Behavior Genetics

, Volume 40, Issue 5, pp 639–648 | Cite as

Harsh Discipline, Childhood Sexual Assault, and MAOA Genotype: An Investigation of Main and Interactive Effects on Diverse Clinical Externalizing Outcomes

  • Jaime DerringerEmail author
  • Robert F. Krueger
  • Daniel E. Irons
  • William G. Iacono
Original Research


We studied the impact of MAOA genotype, childhood sexual assault, and harsh discipline on clinical externalizing symptoms (substance problems, adult antisocial behavior, and conduct disorder). Participants were 841 individual twins from the Minnesota Twin Family Study assessed through age 25. MAOA genotype was not associated with differences in any phenotype, nor was there a significant interaction between MAOA and harsh discipline for any phenotype or a significant interaction between MAOA and childhood sexual assault for substance problems. We found evidence that childhood sexual assault interacted with MAOA genotype to predict antisocial behavior and conduct disorder symptoms. Individuals with the low MAOA activity genotype who reported childhood sexual assault had more symptoms than individuals with either the high MAOA activity genotype and/or no history of childhood sexual assault. These findings suggest that the previously reported interaction between MAOA and childhood maltreatment may be specific to the antisocial subset of externalizing disorders.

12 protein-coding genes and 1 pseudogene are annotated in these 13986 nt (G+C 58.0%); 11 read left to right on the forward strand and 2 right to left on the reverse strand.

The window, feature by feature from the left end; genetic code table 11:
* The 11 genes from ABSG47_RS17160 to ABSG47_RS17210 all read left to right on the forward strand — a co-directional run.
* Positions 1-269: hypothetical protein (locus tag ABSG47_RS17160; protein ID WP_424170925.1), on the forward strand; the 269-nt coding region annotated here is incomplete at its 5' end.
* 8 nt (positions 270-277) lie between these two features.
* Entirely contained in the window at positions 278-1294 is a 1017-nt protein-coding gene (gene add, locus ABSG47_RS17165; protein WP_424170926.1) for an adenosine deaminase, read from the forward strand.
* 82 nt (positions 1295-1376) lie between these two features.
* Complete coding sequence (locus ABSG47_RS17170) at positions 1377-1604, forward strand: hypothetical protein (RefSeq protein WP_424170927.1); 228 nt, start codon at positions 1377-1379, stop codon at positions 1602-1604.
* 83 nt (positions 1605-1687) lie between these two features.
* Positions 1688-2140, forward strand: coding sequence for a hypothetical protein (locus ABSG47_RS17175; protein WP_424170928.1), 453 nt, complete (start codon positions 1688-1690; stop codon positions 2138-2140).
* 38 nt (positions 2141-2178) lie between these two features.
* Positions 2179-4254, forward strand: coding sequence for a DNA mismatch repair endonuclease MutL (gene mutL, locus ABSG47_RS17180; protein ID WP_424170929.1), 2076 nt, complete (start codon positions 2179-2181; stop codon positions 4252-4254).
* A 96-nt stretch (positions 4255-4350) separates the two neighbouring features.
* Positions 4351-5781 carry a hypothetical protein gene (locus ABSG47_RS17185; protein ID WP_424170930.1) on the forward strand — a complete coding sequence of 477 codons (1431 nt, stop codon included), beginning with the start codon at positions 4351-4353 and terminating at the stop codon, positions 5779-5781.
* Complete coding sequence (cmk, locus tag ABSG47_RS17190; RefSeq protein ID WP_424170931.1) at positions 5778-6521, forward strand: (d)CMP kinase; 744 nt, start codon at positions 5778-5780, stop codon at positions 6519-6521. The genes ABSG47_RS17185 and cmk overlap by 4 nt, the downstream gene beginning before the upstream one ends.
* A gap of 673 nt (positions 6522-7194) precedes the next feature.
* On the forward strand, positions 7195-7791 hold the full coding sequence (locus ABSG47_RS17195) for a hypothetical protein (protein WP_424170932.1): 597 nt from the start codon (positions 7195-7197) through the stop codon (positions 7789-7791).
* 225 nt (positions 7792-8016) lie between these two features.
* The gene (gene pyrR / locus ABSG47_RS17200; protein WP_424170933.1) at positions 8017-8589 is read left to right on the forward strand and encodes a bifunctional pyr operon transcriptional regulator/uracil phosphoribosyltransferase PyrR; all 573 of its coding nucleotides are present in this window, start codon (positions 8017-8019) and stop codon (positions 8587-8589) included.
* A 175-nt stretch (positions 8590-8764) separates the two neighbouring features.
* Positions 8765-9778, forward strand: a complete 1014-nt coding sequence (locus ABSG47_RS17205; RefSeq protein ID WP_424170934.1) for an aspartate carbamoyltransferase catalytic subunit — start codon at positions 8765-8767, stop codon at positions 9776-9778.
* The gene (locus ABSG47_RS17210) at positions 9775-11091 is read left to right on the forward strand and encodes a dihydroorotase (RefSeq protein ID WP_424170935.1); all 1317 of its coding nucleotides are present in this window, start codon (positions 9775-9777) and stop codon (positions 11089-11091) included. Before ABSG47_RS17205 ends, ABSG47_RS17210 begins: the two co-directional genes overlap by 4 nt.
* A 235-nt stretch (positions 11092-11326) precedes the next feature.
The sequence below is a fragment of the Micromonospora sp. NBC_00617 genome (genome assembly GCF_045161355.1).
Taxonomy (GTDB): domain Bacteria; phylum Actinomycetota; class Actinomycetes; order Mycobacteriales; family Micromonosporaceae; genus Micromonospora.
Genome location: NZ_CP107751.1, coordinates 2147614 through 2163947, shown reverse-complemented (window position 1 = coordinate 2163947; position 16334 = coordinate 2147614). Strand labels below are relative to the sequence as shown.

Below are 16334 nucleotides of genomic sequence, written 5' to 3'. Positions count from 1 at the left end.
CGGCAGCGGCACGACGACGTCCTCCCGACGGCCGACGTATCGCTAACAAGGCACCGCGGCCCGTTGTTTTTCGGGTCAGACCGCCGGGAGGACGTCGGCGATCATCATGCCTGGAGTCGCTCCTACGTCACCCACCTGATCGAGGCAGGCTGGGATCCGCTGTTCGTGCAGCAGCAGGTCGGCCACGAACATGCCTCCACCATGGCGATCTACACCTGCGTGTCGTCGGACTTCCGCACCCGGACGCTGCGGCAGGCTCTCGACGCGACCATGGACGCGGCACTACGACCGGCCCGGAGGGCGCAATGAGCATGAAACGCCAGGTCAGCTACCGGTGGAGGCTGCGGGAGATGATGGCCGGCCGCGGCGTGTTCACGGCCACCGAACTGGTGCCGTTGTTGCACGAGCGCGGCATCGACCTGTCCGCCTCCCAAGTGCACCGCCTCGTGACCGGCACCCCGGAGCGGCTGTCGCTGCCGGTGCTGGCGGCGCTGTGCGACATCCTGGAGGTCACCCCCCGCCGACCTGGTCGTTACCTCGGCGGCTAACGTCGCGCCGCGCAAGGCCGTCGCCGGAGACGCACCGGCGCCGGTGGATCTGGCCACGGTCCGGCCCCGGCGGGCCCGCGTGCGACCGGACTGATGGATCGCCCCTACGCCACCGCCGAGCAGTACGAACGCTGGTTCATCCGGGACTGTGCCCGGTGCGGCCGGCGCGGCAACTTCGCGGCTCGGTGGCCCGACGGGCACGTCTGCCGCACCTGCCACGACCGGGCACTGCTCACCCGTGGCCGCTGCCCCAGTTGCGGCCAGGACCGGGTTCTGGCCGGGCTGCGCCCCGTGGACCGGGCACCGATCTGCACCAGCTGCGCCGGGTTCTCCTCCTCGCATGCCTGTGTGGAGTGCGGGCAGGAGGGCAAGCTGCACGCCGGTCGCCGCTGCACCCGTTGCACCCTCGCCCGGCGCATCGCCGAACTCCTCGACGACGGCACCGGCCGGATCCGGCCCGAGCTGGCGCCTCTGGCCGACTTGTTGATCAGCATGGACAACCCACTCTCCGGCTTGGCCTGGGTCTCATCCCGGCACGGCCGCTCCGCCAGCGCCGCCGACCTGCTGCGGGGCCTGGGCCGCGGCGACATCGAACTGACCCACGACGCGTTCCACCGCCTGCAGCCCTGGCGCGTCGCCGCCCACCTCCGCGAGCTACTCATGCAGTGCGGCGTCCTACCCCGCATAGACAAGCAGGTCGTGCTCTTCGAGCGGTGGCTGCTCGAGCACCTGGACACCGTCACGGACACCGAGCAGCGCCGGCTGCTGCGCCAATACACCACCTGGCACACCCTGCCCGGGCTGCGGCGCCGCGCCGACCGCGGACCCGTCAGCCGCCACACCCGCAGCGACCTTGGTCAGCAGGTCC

Gene–environment interaction Substance use disorders Antisocial behavior Conduct disorder MAOA Childhood sexual assault Harsh discipline 



NIH grants DA05147 and AA09367.


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Copyright information

© Springer Science+Business Media, LLC 2010

Authors and Affiliations

  • Jaime Derringer
    • 1
    Email author
  • Robert F. Krueger
    • 1
  • Daniel E. Irons
    • 2
  • William G. Iacono
    • 2
  1. 1.Department of PsychologyWashington UniversitySt. LouisUSA
  2. 2.Department of PsychologyUniversity of MinnesotaMinneapolisUSA

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